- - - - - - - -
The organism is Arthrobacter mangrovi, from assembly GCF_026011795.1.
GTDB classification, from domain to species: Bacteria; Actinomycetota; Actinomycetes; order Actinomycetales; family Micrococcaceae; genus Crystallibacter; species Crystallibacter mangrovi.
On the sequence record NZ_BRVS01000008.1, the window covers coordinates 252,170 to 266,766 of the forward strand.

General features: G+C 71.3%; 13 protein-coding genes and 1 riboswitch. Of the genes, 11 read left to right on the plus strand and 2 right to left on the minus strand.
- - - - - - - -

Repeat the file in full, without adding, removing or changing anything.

The organism is Arthrobacter mangrovi, from assembly GCF_026011795.1.
GTDB classification, from domain to species: Bacteria; Actinomycetota; Actinomycetes; order Actinomycetales; family Micrococcaceae; genus Crystallibacter; species Crystallibacter mangrovi.
On the sequence record NZ_BRVS01000008.1, the window covers coordinates 252,170 to 266,766 of the forward strand.

General features: G+C 71.3%; 13 protein-coding genes and 1 riboswitch. Of the genes, 11 read left to right on the plus strand and 2 right to left on the minus strand.